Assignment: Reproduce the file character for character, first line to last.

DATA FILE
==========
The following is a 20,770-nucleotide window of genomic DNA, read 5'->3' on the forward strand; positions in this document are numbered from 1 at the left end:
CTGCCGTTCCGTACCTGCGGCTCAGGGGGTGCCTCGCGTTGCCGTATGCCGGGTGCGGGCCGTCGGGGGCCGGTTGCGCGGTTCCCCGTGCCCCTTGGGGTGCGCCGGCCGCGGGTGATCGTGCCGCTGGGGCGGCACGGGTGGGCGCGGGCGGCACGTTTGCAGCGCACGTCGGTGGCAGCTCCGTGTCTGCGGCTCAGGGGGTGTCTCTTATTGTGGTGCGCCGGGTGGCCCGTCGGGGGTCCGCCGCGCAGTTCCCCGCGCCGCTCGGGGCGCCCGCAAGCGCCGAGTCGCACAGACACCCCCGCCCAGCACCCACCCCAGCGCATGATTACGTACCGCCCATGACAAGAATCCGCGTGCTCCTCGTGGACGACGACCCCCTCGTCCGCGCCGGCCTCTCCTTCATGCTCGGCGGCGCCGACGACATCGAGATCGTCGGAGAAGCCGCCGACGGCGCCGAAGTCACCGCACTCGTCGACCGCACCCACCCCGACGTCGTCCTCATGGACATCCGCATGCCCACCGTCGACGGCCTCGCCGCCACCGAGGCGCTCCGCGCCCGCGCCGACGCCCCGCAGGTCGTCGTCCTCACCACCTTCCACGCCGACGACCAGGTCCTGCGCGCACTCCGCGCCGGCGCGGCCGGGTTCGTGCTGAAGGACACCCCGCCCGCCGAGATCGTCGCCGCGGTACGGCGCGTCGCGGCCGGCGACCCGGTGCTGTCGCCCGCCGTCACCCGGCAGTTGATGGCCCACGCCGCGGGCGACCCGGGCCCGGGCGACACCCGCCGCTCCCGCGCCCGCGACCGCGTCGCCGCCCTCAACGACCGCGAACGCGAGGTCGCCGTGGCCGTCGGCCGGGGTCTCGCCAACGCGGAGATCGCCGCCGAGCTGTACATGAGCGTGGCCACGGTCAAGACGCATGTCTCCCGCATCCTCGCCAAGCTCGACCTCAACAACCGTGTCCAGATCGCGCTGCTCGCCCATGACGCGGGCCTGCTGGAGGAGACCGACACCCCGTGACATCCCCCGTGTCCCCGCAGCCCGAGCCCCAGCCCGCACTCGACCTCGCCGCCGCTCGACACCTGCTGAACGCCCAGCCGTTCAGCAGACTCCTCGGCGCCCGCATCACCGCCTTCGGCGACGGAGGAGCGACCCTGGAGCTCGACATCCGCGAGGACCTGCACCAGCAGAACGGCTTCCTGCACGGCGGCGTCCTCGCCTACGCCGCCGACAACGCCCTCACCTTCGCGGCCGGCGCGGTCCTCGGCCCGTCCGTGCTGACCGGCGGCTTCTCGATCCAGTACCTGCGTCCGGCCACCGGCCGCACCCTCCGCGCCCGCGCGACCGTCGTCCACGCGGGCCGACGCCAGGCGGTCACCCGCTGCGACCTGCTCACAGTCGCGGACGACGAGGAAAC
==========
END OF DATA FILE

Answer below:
The following is a 20,770-nucleotide window of genomic DNA, read 5'->3' on the forward strand; positions in this document are numbered from 1 at the left end:
CTGCCGTTCCGTACCTGCGGCTCAGGGGGTGCCTCGCGTTGCCGTATGCCGGGTGCGGGCCGTCGGGGGCCGGTTGCGCGGTTCCCCGTGCCCCTTGGGGTGCGCCGGCCGCGGGTGATCGTGCCGCTGGGGCGGCACGGGTGGGCGCGGGCGGCACGTTTGCAGCGCACGTCGGTGGCAGCTCCGTGTCTGCGGCTCAGGGGGTGTCTCTTATTGTGGTGCGCCGGGTGGCCCGTCGGGGGTCCGCCGCGCAGTTCCCCGCGCCGCTCGGGGCGCCCGCAAGCGCCGAGTCGCACAGACACCCCCGCCCAGCACCCACCCCAGCGCATGATTACGTACCGCCCATGACAAGAATCCGCGTGCTCCTCGTGGACGACGACCCCCTCGTCCGCGCCGGCCTCTCCTTCATGCTCGGCGGCGCCGACGACATCGAGATCGTCGGAGAAGCCGCCGACGGCGCCGAAGTCACCGCACTCGTCGACCGCACCCACCCCGACGTCGTCCTCATGGACATCCGCATGCCCACCGTCGACGGCCTCGCCGCCACCGAGGCGCTCCGCGCCCGCGCCGACGCCCCGCAGGTCGTCGTCCTCACCACCTTCCACGCCGACGACCAGGTCCTGCGCGCACTCCGCGCCGGCGCGGCCGGGTTCGTGCTGAAGGACACCCCGCCCGCCGAGATCGTCGCCGCGGTACGGCGCGTCGCGGCCGGCGACCCGGTGCTGTCGCCCGCCGTCACCCGGCAGTTGATGGCCCACGCCGCGGGCGACCCGGGCCCGGGCGACACCCGCCGCTCCCGCGCCCGCGACCGCGTCGCCGCCCTCAACGACCGCGAACGCGAGGTCGCCGTGGCCGTCGGCCGGGGTCTCGCCAACGCGGAGATCGCCGCCGAGCTGTACATGAGCGTGGCCACGGTCAAGACGCATGTCTCCCGCATCCTCGCCAAGCTCGACCTCAACAACCGTGTCCAGATCGCGCTGCTCGCCCATGACGCGGGCCTGCTGGAGGAGACCGACACCCCGTGACATCCCCCGTGTCCCCGCAGCCCGAGCCCCAGCCCGCACTCGACCTCGCCGCCGCTCGACACCTGCTGAACGCCCAGCCGTTCAGCAGACTCCTCGGCGCCCGCATCACCGCCTTCGGCGACGGAGGAGCGACCCTGGAGCTCGACATCCGCGAGGACCTGCACCAGCAGAACGGCTTCCTGCACGGCGGCGTCCTCGCCTACGCCGCCGACAACGCCCTCACCTTCGCGGCCGGCGCGGTCCTCGGCCCGTCCGTGCTGACCGGCGGCTTCTCGATCCAGTACCTGCGTCCGGCCACCGGCCGCACCCTCCGCGCCCGCGCGACCGTCGTCCACGCGGGCCGACGCCAGGCGGTCACCCGCTGCGACCTGCTCACAGTCGCGGACGACGAGGAAAC